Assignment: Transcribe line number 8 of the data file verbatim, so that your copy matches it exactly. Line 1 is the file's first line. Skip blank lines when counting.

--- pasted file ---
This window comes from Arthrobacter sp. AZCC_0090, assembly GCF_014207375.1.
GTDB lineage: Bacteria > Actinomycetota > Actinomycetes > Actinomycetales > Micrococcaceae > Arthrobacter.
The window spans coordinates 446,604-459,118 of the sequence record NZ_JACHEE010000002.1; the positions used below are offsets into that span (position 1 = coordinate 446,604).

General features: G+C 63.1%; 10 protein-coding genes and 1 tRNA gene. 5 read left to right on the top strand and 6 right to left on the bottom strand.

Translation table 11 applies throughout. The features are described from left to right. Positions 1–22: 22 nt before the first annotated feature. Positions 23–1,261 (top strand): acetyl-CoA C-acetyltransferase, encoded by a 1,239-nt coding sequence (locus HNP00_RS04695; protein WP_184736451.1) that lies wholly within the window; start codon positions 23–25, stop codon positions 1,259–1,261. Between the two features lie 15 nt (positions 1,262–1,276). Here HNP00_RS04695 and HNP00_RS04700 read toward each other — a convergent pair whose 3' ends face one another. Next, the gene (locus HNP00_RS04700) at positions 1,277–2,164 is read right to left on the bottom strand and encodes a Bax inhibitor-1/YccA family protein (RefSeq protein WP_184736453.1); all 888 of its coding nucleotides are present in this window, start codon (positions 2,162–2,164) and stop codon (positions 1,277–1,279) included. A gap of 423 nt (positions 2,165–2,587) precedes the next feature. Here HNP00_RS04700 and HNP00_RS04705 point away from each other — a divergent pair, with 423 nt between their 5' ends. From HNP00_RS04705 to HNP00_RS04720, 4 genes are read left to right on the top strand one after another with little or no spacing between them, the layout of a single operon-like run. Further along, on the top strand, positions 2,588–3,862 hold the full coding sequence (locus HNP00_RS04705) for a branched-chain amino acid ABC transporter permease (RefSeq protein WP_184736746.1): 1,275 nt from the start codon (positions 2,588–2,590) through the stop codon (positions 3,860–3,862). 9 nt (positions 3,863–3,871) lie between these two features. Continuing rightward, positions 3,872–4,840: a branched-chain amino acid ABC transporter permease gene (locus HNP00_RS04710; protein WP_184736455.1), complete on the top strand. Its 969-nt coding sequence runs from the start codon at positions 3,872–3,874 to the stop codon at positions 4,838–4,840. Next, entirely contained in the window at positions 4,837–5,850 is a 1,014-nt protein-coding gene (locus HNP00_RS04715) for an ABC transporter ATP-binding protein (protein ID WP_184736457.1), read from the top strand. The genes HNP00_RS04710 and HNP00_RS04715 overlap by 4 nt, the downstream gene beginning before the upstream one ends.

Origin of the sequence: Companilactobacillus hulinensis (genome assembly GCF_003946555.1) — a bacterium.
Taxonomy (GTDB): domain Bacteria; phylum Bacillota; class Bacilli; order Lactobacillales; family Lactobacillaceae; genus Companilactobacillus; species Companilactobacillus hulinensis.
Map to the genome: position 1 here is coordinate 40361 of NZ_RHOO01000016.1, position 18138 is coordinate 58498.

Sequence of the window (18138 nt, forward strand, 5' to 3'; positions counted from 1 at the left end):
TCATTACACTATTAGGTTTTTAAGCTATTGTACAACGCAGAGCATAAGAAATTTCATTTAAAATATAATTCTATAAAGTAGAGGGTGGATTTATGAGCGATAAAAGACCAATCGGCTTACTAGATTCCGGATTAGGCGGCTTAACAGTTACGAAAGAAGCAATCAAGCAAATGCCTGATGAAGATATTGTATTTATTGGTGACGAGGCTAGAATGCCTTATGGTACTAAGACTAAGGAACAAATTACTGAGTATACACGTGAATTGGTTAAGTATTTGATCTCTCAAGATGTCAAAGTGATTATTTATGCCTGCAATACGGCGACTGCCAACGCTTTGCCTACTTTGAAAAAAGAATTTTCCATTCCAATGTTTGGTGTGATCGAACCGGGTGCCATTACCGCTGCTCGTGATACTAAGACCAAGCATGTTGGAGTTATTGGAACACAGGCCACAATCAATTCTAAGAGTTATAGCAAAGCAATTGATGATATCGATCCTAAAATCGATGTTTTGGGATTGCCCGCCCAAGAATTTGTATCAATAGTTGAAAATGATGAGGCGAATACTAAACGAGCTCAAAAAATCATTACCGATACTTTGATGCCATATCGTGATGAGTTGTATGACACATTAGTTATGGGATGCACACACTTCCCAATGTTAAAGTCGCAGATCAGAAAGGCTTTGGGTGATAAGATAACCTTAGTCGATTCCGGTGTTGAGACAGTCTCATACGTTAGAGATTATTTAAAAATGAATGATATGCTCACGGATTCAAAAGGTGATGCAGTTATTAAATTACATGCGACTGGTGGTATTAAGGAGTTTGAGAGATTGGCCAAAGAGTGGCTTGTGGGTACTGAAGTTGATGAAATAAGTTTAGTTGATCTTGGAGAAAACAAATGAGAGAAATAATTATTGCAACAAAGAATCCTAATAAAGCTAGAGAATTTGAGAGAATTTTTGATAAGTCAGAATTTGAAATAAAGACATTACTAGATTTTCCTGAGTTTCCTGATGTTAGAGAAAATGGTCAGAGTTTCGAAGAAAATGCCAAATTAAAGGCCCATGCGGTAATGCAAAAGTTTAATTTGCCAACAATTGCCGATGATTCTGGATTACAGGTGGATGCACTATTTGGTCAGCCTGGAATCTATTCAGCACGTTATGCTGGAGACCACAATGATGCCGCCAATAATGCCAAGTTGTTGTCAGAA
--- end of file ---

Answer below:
Map to the genome: position 1 here is coordinate 40361 of NZ_RHOO01000016.1, position 18138 is coordinate 58498.